No, I didn’t die. No, I didn’t give up writing. I just didn’t write on this blog.
And I may not write much on this blog any longer, because I’m focusing most of my energy on another.
What? 1,024 posts and you’re going to throw in the towel? Well, that’s a very nice number for a computer scientist, so maybe that would be just perfect. However, the reality is I’ve been doing lots of writing, just nothing that felt blog worthy. I mentioned my creative writing before, well I’ve gone through a number of transformations since then. I’ve written over 260K words on my “Diary of a Contract Killer” series and wrote a murder mystery novella. I initially gave up my ideas for conventional publishing when I realized it was really a fool’s errand to make any money at novels (after reading a rather depressing article that ranked the top 100 ‘most notable’ novels in 2014, by the New York Times, and showing that the 50th best only sold 25K books (I’m pretty sure I got those numbers here)). I toyed with self publishing until I accepted that money would be wasted, unless I put in lots of time and more money on advertising and marketing. Time taken away from writing and money taken away from our retirement.
I wallowed in depression for a while, as my numerous past efforts to build a business empire have all been for naught and writing was about the only thing that made me passionate. My passion is weird, though, and I can only be excited if I feel there’s a realistic prospect that people would actually read my stories. What finally got me excited and writing again was revisiting a notion I got from one of my early beta readers. This person ‘complained’ that, with my terse descriptions, my novel read like a screenplay. That statement sort of opened my eyes to other possibilities, so I started to learn about screenplay writing (which is a _very_ different animal than novel writing!). I started to think it would be nice to have control over what I was writing, so learned about what it takes to be a producer. Producing is a lot of work, work that appears to be rarely recognized, and producers generally only make money if the movie makes money, so the most risky. While I feel perfectly capable of being a producer (I’ve studied business for 40 years), I wasn’t feeling ‘called’ toward it.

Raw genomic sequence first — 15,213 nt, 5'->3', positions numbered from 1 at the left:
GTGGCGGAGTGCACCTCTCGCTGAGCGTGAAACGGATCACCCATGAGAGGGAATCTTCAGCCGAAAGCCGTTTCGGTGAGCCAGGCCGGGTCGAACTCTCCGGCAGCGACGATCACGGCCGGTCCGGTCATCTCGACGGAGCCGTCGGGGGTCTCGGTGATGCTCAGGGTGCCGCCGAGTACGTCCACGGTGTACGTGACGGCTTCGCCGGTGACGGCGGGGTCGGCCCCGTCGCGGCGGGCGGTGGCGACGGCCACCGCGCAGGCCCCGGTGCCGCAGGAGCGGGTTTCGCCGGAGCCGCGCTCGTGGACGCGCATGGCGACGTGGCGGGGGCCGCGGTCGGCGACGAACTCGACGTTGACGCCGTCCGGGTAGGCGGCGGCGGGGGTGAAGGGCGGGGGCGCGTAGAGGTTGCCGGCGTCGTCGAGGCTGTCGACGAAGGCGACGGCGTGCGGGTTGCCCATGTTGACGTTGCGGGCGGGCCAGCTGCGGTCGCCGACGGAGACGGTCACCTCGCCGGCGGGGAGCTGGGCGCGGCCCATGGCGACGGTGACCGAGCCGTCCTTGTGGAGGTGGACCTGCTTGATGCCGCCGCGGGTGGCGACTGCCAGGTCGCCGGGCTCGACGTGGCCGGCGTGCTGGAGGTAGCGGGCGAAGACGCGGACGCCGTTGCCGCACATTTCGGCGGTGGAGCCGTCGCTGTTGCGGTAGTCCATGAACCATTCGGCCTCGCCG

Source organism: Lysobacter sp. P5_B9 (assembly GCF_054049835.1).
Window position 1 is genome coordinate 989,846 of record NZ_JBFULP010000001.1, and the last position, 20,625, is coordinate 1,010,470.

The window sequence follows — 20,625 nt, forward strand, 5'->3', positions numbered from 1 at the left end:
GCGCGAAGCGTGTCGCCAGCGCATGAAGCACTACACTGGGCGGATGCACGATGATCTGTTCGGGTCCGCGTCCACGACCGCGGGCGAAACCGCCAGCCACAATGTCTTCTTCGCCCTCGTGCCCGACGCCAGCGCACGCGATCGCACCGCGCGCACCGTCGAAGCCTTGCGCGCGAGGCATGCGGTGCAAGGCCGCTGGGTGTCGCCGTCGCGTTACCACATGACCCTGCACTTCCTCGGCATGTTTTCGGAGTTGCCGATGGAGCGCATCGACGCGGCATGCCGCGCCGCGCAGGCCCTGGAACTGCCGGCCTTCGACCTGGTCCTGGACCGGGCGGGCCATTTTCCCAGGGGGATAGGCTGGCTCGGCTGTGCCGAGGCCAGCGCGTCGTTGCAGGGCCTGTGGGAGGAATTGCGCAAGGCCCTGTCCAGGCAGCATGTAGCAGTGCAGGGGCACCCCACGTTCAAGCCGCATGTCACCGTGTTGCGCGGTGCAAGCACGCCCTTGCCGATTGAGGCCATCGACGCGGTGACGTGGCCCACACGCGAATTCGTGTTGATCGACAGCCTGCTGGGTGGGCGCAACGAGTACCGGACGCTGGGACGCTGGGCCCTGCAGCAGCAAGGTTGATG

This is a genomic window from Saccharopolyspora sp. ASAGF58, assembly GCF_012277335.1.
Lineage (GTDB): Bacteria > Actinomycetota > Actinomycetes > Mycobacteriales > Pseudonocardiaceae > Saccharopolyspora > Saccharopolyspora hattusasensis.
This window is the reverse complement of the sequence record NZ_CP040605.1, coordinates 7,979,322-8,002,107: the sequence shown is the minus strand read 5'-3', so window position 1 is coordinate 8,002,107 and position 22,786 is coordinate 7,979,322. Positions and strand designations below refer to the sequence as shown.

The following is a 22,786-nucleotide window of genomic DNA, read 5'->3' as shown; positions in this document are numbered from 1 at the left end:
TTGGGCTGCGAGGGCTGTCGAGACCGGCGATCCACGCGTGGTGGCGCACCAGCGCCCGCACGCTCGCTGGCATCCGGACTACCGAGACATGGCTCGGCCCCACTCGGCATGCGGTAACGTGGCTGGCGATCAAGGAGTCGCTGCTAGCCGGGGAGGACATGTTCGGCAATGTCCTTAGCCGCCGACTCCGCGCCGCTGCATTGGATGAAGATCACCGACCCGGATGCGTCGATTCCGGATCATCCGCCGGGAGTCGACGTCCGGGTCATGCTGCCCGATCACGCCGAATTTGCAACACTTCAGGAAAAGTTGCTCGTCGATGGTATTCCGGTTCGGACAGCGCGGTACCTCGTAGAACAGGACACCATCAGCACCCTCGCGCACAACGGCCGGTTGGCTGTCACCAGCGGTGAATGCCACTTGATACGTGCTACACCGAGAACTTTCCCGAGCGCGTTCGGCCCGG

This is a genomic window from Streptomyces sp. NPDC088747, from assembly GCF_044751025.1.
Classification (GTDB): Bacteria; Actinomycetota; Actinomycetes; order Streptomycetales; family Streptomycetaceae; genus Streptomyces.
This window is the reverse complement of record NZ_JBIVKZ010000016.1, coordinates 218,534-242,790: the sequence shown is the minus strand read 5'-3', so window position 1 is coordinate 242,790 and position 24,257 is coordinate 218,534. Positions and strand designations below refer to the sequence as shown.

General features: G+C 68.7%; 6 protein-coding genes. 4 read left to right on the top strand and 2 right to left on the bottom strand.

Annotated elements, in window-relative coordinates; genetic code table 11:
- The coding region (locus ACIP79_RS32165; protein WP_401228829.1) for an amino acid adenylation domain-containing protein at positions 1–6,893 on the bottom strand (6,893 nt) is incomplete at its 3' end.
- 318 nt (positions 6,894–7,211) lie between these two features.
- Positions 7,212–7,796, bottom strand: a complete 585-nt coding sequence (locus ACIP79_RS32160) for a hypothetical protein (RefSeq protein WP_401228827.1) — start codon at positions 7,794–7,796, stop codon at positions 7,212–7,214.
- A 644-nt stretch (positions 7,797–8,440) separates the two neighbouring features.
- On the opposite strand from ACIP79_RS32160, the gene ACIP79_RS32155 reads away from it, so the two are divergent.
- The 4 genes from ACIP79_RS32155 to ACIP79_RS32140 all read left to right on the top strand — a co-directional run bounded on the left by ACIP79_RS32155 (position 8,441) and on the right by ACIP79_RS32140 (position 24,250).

That changed when I started to read up on directing. The more I learned about producing the less I was interested, while the more I learned about directing, the more I felt it was something I was meant to do and somehow missed out on all my life. So, after much navel searching, I decided to give up my notion of being a novelist and see if I could write screenplays. I’ve since adapted two (the first contract killer and the murder mystery) and been told by screenwriter developmental editors that it seems my writing style really does lend itself to screenplays. Now my goal is to try and get into the paid directing business by doing an unpaid directing job and am working on a screenplay for that. The progress I make on that will be detailed at my writing-centric blog.